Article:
Bathing…in a forest? It's something I do at least once a week for my physical & emotional wellbeing. Whilst no water is involved, your senses are certainly bathed...in nature.
The ancient practice was born in Japan to combat stress and even death from overworking... and turns out us Aussies need a bit of this ancient wisdom too! The aim of forest bathing is to slow down and connect with nature by engaging your senses.
According to The Association of Nature and Forest Therapy that originated in response to the high-stress environment of 1980s corporate Japan, “death by overwork” or karoshi caused widespread ill-health, that at times resulted in death. The Japanese government responded by funding extensive studies and found that a simple stroll in the forest held real & measurable health benefits. They concluded that “forest bathing” had powerful immune-boosting benefits that increased our cancer-fighting natural killer cells! From relieving stress, dropping stress hormones like cortisol, alleviating anxiety & depression and radically decreasing blood pressure, the research soon spread worldwide.
They named the therapy forest bathing, or Shinrin-Yoku. By simply being in nature, you slow down your response to stress and enter the sympathetic ‘rest & digest’ nervous system which enables systemic healing throughout your body.
Ok…so how can you do this without a forest?
Whilst Japanese studies focused on the remedial effects of time spent unwinding in forests, you can replicate this in any natural environment – whether it be a rainforest, the bush, desert or a simple coastal walk. As long as your senses and mind are engaged through nature you’re set!
Obviously the further detached you are from technology and civilisation the better, so picking natural locations away from main roads and switching your phone to “Do not Disturb” are recommended.
The old-fashioned advice of “get some fresh air” certainly rings true for Aussies, as another study proved that going on bush-walks radically increased immunity and our natural killer cells (that fight infection and disease), with the benefits still noticeable 30 days later!
Miyazaki (the author of the study) pointed out that humans lived in nature for several million years –
We were made to fit a natural environment, so we feel stress in an urban area.
When we are exposed to nature, our bodies go back to the way they should be.
- Miyazaki, 2020.
Forest bathing is all about simply slowing down to connect with yourself & nature.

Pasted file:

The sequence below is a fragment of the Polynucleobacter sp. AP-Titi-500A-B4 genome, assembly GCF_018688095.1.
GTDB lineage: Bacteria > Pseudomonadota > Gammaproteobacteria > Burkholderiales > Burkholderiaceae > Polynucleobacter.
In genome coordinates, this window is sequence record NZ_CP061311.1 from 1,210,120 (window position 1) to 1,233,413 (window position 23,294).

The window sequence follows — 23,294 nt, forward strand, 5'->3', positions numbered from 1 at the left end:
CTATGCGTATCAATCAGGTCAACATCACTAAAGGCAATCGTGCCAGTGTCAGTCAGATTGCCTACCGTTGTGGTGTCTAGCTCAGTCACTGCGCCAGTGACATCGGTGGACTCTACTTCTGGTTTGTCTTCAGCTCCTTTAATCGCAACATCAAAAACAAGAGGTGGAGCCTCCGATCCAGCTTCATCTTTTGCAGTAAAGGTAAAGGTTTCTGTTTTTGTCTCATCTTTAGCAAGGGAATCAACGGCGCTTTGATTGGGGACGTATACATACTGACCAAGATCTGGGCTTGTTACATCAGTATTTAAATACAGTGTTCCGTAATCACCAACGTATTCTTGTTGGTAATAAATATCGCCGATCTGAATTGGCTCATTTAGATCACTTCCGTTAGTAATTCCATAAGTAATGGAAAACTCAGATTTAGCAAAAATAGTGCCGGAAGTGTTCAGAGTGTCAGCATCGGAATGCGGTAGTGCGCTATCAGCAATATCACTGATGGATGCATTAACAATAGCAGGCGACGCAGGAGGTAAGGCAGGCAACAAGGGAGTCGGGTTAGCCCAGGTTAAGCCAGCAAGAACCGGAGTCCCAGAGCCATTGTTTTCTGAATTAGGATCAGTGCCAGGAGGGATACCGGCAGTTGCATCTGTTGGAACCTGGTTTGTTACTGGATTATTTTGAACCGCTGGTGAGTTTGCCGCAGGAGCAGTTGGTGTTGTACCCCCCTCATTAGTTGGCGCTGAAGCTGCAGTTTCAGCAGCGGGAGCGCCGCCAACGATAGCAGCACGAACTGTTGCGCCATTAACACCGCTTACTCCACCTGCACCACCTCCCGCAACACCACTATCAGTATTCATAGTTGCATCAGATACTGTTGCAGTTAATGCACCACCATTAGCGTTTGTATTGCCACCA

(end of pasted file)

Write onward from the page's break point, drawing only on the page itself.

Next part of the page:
HOW TO FOREST BATHE:
Find a suitable place that you find pleasant and enjoyable to walk or sit in.
When you arrive – notice your surroundings, notice your body and tune into your senses. Actively leave past or future concerns behind and be present in the moment to awaken your senses.
Walk slowly whilst noticing the motion of your environment. If you start to feel rushed or distracted – come to a halt.
Notice & appreciate all the little things around you, the flowers, plants, movement or insects and hold gratitude for them. Let the natural world unwind your body and flow through you.
Sit down – at any point you feel is right, find a comfortable place to sit and stay still for up to 20 minutes. This will cultivate awareness and tranquillity within you and allow your brain to process what your senses have picked up.
Be grateful – quietly acknowledge all that nature has given you.
With all the compelling evidence, governments are catching on. In 2006, a government-affiliate organisation began designating certain forests “Forest Therapy bases”, and maintaining them. Some forests offer guided walks with free medical check-ups. Even companies are beginning to include forest therapy in their employee health-care programs, and Li Qing believes that in a few years, a forest therapy program will be developed to help patients with compromised immune systems.
If someone offered you free therapy, with no side effects, that provided benefits for up to 30 days later – you’d jump at the opportunity, right? So, set aside some time this weekend to go get lost in nature.
Written by Nutritionist student and health enthusiast, Yasmin Jackson.
Published by Femina & Co.
Follow her IG: @knowrish
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